After wowing audiences all over Europe, The Artist has finally come to Asheville. You may wonder — with so many colorful action movies out there, do you really want to see an unpretentious black-and-white silent movie, made by French filmmakers? Yes, you do.
The Artist is technically a “silent movie” — but silent? Hardly. It has a sound track that’s so evocative you’ll forget there’s no spoken dialogue. Well, hardly any — at the end of the movie, there’s one line said out loud that is guaranteed to make every woman in the audience swoon.
Not only silent, but black and white, too? Oh, yes, with cinematography so exquisite, so utterly breathtaking, that you might leave the theatre wondering if you really ever want to see a movie in color again. In The Artist, director Michel Hazanavicius has replaced the distraction of color with a focus on contrast, a kaleidoscope of light and dark, of textures and patterns, where feathers and drapes are always blown by a breeze, beaded dresses sparkle, rainy streets glisten, and lovers’ faces seem to glow from within.
“I won’t speak!” a dapper man in a tuxedo cries out, silently — we see his words on a full-screen dialogue card, no subtitles here. “I won’t say a word!” Fiendish torturers dial up the pain and the bad guys throw his limp body into a cell. Jack, a Jack Russell terrier wonder dog, licks the man back to consciousness. Our hero climbs out of his cell, saves the grateful ingénue, steals a snazzy biplane, and flies off, laughing in triumph.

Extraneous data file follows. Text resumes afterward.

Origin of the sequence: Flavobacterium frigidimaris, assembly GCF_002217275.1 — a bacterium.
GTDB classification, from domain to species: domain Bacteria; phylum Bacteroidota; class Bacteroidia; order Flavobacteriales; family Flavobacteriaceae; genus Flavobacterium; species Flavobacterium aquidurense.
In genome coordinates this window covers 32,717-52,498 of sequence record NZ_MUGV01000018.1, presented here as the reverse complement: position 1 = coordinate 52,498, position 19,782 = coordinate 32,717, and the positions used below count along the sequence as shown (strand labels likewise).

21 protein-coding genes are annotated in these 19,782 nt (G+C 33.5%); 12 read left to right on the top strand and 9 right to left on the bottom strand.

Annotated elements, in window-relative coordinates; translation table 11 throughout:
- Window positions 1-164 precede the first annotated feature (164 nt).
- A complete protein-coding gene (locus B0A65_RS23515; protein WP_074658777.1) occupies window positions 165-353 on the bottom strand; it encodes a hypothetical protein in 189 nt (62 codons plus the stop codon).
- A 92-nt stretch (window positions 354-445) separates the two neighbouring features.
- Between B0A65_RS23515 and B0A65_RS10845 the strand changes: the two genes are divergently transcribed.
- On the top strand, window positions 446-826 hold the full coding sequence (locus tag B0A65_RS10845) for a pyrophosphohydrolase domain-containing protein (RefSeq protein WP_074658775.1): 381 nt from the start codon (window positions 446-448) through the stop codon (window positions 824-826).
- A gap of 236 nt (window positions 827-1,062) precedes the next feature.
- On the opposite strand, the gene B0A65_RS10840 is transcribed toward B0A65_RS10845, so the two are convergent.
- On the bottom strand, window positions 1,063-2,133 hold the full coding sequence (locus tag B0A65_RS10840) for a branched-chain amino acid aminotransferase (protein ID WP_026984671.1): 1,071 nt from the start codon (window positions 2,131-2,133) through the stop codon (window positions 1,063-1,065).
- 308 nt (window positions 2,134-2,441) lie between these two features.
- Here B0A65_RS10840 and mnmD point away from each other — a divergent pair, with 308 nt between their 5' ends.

This derring-do comes from a big movie screen showing the latest box office smash starring Georg Valentin (Jean Dujardin). The packed movie audience cheers in delight, as Valentin himself appears on stage and charms his fans into more adoration.
Valentin is a happy man. Being a movie star is great fun and the perks are terrific — a mansion in Beverly Hills, a limousine driven by his faithful chauffeur/assistant Clifton (James Cromwell), and the adulation of every woman he bumps into — including that fascinating young brunette extra, Peppy Miller (Berenice Bejo), who enchants him during a dance scene. Alas, Valentin’s a married man, not a happily married one, but, like every other unpleasant thing in life, Valentin refuses to talk about that, too.
Freed from the burden of dialogue, actors in silent movies speak with facial gestures and body language, creating unparalleled opportunities for the lost art of pantomime. In one wordless gem, alone in Valentin’s dressing room, Peppy puts her arms through the sleeves of his coat and wraps them around her, pretending it is his arms that are caressing her. You want to melt into tears from the unspoken ecstasy of it.
At the end of the 1920s, silent movies are out, talkies are in. A matinee idol who won’t talk is in a bit of a pickle. Studio producer Al Zimmer (John Goodman) warns Valentin he must join the world of talkies or be left behind. Valentin pays him no heed and the cost of his arrogance is the loss of everything he owns. Only his little dog remains.
As Valentin falls to the depths, the lovely dancer he met is on the rise. Soon Peppy Miller is the dazzling new star of the talkies, thrilling audiences everywhere with her never-ending peppiness and the distinctive beauty spot that Valentin himself penciled above her lips. Despite all the boy toys that surround her, Peppy holds a place in her heart for the gracious older actor who was once so nice to her. Could the two of them possibly dance together again?
The Artist doesn’t match the emotional grandeur 1927’s classic, Sunrise. It doesn’t portray the horrors of war like All Quiet on the Western Front, or the longing of star-crossed lovers like Casablanca. In its sweet tribute to an earlier age, its simple message is that maybe talking about our problems isn’t all it’s cracked up to be. To feel better, maybe all we need to do is love someone and kick up our heels.